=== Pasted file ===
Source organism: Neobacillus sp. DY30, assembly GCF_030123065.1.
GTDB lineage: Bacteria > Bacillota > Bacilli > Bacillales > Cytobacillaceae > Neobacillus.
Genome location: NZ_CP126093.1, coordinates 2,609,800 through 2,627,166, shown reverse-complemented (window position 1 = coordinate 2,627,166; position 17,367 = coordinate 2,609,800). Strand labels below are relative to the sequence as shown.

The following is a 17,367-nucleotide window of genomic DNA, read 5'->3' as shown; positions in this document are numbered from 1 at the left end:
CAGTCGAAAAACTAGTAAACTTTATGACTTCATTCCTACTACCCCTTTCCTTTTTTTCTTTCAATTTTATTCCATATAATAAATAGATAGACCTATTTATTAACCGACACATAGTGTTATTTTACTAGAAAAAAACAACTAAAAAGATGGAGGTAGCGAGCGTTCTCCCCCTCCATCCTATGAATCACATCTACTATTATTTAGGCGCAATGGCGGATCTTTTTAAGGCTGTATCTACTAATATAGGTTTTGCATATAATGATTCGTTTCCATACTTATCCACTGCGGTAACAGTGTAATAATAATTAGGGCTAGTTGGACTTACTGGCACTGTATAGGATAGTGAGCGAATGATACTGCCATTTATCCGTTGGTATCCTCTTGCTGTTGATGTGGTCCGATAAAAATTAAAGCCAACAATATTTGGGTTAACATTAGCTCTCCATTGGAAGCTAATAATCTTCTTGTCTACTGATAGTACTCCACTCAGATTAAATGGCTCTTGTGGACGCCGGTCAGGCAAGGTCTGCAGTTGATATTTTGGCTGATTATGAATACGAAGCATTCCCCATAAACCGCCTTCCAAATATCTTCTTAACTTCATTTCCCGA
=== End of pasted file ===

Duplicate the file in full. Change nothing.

Source organism: Neobacillus sp. DY30, assembly GCF_030123065.1.
GTDB lineage: Bacteria > Bacillota > Bacilli > Bacillales > Cytobacillaceae > Neobacillus.
Genome location: NZ_CP126093.1, coordinates 2,609,800 through 2,627,166, shown reverse-complemented (window position 1 = coordinate 2,627,166; position 17,367 = coordinate 2,609,800). Strand labels below are relative to the sequence as shown.

The following is a 17,367-nucleotide window of genomic DNA, read 5'->3' as shown; positions in this document are numbered from 1 at the left end:
CAGTCGAAAAACTAGTAAACTTTATGACTTCATTCCTACTACCCCTTTCCTTTTTTTCTTTCAATTTTATTCCATATAATAAATAGATAGACCTATTTATTAACCGACACATAGTGTTATTTTACTAGAAAAAAACAACTAAAAAGATGGAGGTAGCGAGCGTTCTCCCCCTCCATCCTATGAATCACATCTACTATTATTTAGGCGCAATGGCGGATCTTTTTAAGGCTGTATCTACTAATATAGGTTTTGCATATAATGATTCGTTTCCATACTTATCCACTGCGGTAACAGTGTAATAATAATTAGGGCTAGTTGGACTTACTGGCACTGTATAGGATAGTGAGCGAATGATACTGCCATTTATCCGTTGGTATCCTCTTGCTGTTGATGTGGTCCGATAAAAATTAAAGCCAACAATATTTGGGTTAACATTAGCTCTCCATTGGAAGCTAATAATCTTCTTGTCTACTGATAGTACTCCACTCAGATTAAATGGCTCTTGTGGACGCCGGTCAGGCAAGGTCTGCAGTTGATATTTTGGCTGATTATGAATACGAAGCATTCCCCATAAACCGCCTTCCAAATATCTTCTTAACTTCATTTCCCGA